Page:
Song should spur the mind to duty;
Nerve the weak, and stir the strong:
Every deed of truth and beauty
Should be crowned by starry Song!

THE SONG OF A FÉLON'S WIFE. The brand is on thy brow,

A dark and guilty spot; 'Tis ne'er to be erased!

'Tis ne'er to be forgot! The brand is on thy brow!

Yet I must shade the spot:
For who will fove thee now,
If I love thee not?

Thy soul is dark-is stained-
From out the bright world thrown;
By God and man disdained,
But not by me-thy own!

Oh! even the tiger slain

Hath one who ne'er doth flee, Who soothes his dying pain! -That one am I to thee!

THE WEAVER'S SONG.
Weave, brothers, weave!-Swiftly throw
The shuttle athwart the loom,

And show us how brightly your flowers grow,
That have beauty, but no perfume

Come, show us the rose, with a hundred dyes,
The lily, that hath no spot;

The violet, deep as your true love's eyes,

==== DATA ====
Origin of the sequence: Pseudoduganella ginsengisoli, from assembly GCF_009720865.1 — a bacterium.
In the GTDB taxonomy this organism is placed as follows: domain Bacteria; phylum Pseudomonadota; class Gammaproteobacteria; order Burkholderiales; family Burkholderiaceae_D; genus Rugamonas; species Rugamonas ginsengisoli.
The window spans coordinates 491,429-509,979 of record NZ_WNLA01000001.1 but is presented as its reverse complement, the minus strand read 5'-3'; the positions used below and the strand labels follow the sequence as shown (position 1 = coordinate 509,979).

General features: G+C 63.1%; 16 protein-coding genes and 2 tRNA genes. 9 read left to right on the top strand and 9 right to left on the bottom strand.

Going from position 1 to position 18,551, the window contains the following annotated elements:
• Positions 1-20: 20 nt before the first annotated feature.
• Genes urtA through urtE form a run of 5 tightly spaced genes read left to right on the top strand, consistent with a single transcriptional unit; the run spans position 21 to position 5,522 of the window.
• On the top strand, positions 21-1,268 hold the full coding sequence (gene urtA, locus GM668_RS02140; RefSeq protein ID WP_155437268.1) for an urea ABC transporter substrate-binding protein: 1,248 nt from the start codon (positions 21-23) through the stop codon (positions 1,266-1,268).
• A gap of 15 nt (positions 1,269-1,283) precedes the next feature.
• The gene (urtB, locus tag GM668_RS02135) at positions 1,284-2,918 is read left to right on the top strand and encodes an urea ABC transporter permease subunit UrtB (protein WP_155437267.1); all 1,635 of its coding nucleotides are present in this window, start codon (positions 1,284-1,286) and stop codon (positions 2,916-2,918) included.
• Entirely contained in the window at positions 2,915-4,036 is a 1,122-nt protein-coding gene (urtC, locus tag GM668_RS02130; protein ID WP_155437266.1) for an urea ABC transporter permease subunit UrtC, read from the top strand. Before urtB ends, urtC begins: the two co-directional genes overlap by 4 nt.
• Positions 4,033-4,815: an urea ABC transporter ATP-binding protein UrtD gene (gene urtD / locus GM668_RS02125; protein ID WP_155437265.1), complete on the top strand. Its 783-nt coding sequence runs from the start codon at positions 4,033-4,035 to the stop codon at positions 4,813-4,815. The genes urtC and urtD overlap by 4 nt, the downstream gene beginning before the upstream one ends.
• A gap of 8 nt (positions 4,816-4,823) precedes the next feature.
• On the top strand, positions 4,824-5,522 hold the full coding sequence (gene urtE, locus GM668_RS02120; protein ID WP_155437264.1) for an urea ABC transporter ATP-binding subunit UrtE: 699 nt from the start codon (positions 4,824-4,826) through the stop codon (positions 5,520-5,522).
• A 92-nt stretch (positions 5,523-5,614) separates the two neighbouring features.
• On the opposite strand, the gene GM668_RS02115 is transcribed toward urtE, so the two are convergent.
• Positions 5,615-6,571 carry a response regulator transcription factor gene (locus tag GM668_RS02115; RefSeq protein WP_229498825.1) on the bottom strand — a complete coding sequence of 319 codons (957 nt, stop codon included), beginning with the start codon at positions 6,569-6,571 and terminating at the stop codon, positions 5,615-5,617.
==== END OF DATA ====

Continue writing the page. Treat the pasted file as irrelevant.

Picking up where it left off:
And the little forget-me-not.

Sing-sing, brothers! weave and sing !
'Tis good both to sing and to weave;
'Tis better to work than live idle;
'Tis better to sing than grieve.

Weave, brothers, weave!-Weave, and bid
The colors of sunset glow!

Let grace in each gliding thread be hid!
Let beauty about ye blow!

Let your skein be long, and your silk be fine,
And your hands both firm and sure,
And time nor chance shall your work untwine;
But all-like a truth-endure.
So-sing, brothers, &c.

Weave, brothers, weave!-Toil is ours;
But toil is the lot of men ;

One gathers the fruit, one gathers the flowers,
One soweth the seed again!

There is not a creature, from England's king,
To the peasant that delves the soil,

That knows half the pleasures the seasons bring,
If he have not his share of toil!
So-sing, brothers, &c.

SABBATH IN LOWELL.

BY JOHN G. WHITTIER.

To a population like that of Lowell, the weekly respite from monotonous in-door toil, afforded by the first day of the week, is particularly grateful. Sabbath comes to the weary and over-worked operative emphatically as a day of rest.. It opens upon him, somewhat as it did upon George Herbert, as he describes it in his exquisite little poem: